Prostitutes in the idyllic city of Salzburg, Austria, will soon receive checks for more $US2,000 each after a state law that required them to undergo medical checks didn’t pass a court review, the local newspaper Heute first reported.
Prostitution and brothels are legal in Austria, but subject to strict laws including regular medical exams for workers.
In the western province of Salzburg, the Social Democratic party government has required since 2010 that prostitutes pay for their own medical visits, which cost €35 ($44.50) each. But the new Austrian People’s Party majority ruled that as these visits were a requirement introduced by the government, they should have been covered by the state. The decision resulted in a €1 million ($1.3 million) bill of compensation.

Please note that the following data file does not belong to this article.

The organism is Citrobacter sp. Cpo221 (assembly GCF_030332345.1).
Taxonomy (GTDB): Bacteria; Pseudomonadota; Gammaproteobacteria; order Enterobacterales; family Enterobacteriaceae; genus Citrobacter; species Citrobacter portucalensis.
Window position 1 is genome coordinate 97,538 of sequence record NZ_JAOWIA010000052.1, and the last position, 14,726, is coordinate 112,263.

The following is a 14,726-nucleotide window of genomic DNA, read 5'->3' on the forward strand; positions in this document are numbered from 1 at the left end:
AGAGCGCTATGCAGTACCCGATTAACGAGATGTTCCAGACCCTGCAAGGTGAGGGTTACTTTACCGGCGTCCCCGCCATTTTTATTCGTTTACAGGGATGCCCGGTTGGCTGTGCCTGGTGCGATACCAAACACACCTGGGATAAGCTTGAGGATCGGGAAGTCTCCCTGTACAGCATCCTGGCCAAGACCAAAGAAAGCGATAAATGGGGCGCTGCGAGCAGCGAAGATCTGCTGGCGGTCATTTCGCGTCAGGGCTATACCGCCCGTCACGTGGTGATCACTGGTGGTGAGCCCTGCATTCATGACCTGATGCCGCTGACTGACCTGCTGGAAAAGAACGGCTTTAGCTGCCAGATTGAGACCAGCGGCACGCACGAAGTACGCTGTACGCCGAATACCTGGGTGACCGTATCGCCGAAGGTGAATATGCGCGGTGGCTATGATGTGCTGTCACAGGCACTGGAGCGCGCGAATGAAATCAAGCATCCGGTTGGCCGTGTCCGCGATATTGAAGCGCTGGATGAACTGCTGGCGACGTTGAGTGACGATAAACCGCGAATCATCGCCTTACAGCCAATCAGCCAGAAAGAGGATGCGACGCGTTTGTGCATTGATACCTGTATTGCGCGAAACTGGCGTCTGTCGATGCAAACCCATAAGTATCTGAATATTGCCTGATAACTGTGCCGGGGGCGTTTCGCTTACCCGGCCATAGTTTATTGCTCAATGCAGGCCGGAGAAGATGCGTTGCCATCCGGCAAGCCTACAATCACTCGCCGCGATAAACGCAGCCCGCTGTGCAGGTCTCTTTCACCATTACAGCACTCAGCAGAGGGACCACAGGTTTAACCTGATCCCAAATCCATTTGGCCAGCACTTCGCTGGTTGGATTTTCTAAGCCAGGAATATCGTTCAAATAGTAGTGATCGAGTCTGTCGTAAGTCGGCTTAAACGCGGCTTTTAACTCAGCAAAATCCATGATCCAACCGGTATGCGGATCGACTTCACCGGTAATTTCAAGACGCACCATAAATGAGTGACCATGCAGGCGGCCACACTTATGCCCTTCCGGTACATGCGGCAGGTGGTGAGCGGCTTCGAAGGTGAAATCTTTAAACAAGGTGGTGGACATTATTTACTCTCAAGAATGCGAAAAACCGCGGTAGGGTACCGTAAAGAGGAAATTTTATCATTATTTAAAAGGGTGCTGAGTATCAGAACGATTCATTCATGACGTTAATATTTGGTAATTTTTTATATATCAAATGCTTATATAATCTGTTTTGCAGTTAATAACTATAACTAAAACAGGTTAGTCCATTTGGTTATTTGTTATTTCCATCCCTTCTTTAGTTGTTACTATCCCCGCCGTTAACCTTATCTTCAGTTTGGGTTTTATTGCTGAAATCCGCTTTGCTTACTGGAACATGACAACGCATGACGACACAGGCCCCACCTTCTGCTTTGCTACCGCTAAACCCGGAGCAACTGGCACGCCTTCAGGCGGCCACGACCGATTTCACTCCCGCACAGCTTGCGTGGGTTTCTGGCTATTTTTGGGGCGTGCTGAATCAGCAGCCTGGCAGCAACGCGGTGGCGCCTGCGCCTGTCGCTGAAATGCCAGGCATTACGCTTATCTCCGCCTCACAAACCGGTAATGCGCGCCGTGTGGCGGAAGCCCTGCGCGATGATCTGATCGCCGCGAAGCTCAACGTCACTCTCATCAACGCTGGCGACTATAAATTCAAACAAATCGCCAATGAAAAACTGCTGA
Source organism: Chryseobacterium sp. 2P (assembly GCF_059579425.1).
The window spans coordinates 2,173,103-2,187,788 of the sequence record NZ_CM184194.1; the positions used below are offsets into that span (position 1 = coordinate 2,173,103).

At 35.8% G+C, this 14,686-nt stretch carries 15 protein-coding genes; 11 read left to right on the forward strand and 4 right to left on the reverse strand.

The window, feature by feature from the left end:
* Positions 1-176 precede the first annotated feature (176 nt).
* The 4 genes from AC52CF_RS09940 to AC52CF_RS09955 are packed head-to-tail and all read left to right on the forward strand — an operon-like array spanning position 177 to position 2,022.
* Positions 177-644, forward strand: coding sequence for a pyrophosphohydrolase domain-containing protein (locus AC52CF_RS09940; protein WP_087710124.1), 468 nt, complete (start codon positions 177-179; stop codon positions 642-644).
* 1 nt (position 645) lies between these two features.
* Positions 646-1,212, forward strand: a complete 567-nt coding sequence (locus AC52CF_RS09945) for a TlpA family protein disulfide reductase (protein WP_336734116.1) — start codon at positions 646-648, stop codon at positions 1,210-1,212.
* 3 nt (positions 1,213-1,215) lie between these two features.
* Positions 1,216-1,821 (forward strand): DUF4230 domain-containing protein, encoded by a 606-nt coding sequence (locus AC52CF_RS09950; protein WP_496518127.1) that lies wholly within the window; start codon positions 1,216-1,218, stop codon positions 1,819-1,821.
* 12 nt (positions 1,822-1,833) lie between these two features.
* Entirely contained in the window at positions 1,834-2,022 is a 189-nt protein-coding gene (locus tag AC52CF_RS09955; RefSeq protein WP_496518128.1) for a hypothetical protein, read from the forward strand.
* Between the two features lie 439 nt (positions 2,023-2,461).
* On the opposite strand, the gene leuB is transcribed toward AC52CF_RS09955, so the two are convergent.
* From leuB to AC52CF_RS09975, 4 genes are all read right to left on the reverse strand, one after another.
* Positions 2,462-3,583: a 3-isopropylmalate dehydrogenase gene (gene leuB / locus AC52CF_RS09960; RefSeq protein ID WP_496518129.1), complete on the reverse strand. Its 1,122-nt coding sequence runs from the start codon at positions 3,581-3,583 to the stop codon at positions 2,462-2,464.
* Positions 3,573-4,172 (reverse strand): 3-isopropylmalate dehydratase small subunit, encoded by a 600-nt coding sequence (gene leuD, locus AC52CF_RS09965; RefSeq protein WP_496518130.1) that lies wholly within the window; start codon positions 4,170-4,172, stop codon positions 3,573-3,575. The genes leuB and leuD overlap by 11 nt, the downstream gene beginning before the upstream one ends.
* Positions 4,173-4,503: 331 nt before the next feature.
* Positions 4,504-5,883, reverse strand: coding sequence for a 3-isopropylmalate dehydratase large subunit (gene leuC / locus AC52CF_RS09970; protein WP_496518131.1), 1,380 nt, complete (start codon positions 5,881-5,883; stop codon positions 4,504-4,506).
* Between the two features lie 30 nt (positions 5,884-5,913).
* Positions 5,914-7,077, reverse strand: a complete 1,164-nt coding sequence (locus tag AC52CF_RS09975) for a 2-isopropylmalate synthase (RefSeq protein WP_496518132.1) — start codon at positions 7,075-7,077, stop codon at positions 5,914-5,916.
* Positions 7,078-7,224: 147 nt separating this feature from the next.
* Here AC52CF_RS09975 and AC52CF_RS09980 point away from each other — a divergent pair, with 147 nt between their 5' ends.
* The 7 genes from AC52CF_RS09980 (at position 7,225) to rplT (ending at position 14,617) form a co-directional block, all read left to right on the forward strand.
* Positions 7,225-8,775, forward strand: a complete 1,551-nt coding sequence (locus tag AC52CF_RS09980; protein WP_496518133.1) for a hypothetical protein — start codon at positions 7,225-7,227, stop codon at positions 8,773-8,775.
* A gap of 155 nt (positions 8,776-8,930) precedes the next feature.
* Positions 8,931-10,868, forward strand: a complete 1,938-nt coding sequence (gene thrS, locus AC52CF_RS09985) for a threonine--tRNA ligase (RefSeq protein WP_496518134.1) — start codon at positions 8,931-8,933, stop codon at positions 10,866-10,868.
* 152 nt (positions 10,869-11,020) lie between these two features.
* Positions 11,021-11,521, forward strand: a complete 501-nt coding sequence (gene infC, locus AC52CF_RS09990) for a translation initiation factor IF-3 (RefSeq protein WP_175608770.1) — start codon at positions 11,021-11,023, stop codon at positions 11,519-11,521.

It all started when the owner of the local brothel Babylon, Richard Schweiger, approached the provincial government asking for more flexible visits for his staff. Sex workers are required to get checked every week. The inquiry discovered a lack of legal basis for enforcing the law, and that let Schweiger request compensation for expenses incurred between 2010 and 2014.
He demanded €200,000 ($250,000), but the figure is set to go up. Speaking to The Local newspaper, the provincial financial officer Christian Stöckl commented: “fees were introduced illegally; and so we will have to pay back this money upon request. When we have to pay back charges levied over the past three years, a sum between 800,000 and one million Euros ($1 million-$1.3 million) is the result.”
In Salzburg there are about 600 registered prostitutes, each of whom could request up to €1,670 ($2,100) for compensation.
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